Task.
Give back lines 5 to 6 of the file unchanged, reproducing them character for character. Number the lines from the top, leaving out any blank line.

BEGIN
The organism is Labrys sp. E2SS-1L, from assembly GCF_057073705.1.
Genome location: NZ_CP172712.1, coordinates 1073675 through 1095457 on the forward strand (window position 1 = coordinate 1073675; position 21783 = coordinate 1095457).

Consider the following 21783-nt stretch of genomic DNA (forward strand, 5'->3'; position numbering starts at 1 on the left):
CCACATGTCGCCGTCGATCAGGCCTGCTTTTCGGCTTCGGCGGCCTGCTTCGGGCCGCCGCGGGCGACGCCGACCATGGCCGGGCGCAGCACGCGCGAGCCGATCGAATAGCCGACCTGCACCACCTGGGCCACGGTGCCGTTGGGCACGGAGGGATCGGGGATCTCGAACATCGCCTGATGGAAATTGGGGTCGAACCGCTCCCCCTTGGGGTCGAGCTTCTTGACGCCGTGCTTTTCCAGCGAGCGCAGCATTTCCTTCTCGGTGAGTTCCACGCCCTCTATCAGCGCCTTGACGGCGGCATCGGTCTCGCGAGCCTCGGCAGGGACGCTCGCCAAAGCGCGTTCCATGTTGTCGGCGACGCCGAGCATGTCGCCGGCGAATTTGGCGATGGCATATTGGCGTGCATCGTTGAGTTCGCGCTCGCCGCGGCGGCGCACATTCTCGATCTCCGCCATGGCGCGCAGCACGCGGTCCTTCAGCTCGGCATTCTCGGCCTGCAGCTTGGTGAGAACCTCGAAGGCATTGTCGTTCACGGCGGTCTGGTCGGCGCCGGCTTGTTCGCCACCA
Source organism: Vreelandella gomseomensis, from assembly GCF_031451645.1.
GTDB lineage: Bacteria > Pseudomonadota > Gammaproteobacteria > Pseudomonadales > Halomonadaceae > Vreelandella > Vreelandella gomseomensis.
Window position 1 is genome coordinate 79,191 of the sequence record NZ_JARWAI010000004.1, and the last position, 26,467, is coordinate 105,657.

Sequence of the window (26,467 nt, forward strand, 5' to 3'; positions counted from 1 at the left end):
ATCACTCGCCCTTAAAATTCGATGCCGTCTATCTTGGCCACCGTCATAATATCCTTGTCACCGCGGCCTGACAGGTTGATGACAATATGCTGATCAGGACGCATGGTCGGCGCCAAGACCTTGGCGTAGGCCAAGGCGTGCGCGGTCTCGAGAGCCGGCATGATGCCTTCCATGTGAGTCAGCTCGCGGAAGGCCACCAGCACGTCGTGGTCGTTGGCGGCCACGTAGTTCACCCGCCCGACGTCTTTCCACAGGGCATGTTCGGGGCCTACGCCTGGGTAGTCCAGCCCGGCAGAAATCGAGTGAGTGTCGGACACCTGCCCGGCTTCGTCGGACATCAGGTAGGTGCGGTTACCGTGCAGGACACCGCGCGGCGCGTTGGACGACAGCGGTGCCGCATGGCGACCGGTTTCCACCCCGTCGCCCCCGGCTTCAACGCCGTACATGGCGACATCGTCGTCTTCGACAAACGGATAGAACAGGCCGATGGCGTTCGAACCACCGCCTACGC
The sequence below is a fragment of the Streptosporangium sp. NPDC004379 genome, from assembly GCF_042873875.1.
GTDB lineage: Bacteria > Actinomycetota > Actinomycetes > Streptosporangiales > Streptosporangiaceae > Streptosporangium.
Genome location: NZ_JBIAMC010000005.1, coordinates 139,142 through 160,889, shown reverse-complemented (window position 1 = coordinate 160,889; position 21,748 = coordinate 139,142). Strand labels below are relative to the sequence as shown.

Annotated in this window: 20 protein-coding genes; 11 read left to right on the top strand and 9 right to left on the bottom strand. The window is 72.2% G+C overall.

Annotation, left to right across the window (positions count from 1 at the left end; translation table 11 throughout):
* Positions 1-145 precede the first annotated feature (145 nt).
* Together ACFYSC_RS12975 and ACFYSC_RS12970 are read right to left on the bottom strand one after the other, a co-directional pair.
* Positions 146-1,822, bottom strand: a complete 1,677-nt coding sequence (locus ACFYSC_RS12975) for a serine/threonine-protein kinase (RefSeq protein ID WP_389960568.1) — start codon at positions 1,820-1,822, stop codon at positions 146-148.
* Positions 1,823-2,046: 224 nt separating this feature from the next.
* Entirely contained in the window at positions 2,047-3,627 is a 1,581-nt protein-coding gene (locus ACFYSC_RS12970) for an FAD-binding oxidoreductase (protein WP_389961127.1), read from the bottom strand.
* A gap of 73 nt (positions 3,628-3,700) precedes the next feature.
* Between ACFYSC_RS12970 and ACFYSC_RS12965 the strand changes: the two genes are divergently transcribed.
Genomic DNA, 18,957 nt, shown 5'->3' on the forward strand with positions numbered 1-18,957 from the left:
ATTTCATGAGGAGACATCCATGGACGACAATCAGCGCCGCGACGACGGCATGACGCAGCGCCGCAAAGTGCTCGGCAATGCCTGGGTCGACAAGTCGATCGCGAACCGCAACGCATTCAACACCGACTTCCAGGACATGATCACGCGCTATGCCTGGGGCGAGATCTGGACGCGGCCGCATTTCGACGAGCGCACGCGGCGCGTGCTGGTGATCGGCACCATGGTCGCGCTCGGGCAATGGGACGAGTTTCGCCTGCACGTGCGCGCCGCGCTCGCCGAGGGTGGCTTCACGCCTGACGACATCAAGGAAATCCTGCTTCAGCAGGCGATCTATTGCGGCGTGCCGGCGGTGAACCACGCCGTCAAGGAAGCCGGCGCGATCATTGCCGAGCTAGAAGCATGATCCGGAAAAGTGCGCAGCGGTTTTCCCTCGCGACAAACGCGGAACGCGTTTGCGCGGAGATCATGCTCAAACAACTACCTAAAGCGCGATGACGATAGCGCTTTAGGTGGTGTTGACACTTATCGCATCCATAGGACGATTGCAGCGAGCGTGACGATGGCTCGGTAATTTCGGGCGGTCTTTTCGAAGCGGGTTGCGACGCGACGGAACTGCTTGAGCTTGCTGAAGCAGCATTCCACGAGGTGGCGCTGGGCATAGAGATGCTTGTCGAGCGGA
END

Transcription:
Source organism: Vreelandella gomseomensis, from assembly GCF_031451645.1.
GTDB lineage: Bacteria > Pseudomonadota > Gammaproteobacteria > Pseudomonadales > Halomonadaceae > Vreelandella > Vreelandella gomseomensis.